Is it a big problem or a little problem? On August 10, 2010 I took my daughter to the doctor while visiting my family in Canada. I was told that my suspicions were confirmed. My daughter had Type 1 Diabetes and we needed to go the emergency room RIGHT NOW. So began the adventure that we, as a family, are still living every day. As I was trying to stay calm so my daughter wouldn’t freak out any more than she already was I kept hearing a voice in my head: “Is this a big problem or a little problem?” I couldn’t even answer the question at the time. But somehow just asking the question helped me take one step at a time.
Amy Egan, M.A., Amy Freedman, M.A., CCC-SLP, Judi Greenberg, M.S., OTR/L, and Sharon Anderson, OTR/L co-authored Is It a Big Problem or a Little Problem? When to Worry, When Not to Worry, and What to Do. This book can be used as a roadmap through early childhood by helping parents determine the size of a problem, strategies to manage the problem and when outside professionals may be needed.
At school you will sometimes hear teachers ask a student,“Is this a big problem or a little problem?” When we ask children this question we are including them in the solution process. They help decide what it will take to solve the problem and how to break a big problem down into manageable steps. It also helps the children realize that usually what they are facing is a small problem, even if it feels like a huge problem.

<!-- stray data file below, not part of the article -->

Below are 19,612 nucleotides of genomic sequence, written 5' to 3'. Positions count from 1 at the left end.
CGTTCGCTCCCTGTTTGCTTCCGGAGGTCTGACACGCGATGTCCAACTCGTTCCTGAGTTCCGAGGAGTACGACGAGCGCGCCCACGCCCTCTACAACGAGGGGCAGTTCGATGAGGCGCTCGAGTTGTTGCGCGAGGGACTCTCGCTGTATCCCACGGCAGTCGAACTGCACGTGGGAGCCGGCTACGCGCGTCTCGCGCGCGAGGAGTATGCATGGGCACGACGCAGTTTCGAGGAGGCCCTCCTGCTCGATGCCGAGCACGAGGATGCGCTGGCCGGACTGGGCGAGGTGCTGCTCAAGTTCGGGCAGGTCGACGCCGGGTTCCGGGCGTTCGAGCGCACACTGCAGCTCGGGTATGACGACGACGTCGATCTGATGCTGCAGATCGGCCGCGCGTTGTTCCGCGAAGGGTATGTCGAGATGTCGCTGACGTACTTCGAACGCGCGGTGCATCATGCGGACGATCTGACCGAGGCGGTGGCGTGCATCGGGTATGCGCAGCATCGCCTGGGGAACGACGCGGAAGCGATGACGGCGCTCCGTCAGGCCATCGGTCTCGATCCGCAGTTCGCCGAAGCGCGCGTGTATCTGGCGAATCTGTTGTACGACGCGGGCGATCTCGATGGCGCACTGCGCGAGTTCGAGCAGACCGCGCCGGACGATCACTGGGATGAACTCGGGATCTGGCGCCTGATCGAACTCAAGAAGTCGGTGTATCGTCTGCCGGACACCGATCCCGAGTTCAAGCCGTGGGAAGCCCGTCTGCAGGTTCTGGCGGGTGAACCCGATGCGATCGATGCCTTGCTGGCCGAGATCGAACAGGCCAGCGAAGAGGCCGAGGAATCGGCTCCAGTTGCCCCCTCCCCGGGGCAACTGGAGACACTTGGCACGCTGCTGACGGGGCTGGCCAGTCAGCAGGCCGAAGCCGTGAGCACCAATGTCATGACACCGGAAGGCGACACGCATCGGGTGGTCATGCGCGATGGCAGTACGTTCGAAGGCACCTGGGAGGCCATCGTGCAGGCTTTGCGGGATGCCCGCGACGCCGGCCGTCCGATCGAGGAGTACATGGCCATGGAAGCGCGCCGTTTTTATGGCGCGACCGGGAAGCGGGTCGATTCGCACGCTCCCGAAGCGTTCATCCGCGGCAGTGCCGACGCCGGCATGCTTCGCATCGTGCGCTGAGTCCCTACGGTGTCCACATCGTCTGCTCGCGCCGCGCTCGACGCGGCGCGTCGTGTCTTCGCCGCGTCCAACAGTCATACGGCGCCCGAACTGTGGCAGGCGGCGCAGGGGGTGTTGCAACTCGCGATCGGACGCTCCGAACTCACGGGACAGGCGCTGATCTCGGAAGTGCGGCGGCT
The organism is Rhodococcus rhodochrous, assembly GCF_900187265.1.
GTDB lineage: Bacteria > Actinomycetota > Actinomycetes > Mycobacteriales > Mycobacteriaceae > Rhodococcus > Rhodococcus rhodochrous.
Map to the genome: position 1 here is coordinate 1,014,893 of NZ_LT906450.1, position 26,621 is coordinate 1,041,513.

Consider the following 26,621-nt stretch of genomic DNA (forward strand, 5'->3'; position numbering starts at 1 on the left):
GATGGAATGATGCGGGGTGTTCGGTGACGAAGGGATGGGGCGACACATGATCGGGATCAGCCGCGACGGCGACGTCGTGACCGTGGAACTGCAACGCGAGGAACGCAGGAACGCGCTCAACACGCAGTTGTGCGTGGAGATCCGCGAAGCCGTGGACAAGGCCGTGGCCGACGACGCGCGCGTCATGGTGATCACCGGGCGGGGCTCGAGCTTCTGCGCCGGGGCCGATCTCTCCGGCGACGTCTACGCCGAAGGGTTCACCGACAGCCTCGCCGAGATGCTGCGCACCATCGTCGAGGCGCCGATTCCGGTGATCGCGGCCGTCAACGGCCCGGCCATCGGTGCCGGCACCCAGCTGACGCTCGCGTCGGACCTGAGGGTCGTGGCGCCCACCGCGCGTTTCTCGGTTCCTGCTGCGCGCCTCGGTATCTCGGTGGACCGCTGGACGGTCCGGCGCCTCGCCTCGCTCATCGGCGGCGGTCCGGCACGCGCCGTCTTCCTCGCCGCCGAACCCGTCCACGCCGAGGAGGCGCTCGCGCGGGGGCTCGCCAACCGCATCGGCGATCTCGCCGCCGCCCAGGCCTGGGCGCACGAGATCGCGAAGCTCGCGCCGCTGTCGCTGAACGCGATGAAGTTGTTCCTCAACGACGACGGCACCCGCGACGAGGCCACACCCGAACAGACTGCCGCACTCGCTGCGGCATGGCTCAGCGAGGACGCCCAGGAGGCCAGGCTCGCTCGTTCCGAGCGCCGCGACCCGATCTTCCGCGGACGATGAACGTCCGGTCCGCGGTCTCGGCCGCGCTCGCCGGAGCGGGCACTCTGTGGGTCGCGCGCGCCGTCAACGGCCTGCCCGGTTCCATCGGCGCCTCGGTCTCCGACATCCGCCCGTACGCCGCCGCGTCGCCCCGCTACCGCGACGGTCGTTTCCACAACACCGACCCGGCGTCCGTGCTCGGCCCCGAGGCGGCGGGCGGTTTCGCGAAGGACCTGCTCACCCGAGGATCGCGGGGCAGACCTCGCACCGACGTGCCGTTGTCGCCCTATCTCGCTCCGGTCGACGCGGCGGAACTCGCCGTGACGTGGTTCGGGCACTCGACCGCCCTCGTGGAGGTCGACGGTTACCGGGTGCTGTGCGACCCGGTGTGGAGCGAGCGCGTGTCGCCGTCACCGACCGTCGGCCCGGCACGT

What does this mean for me? It means that I get up every night at 2:00am to check my daughter’s glucose levels so that she won’t fall into a diabetic coma by morning. It means that I carry extra insulin around incase my daughter needs it. It means that we are quickly becoming a much more organized family. It means that sometimes my daughter’s school will phone during class time and I will answer. I apologize for any disruptions this may cause, but with Type 1 Diabetes the little problems can quickly become big problems. But even then, they are manageable.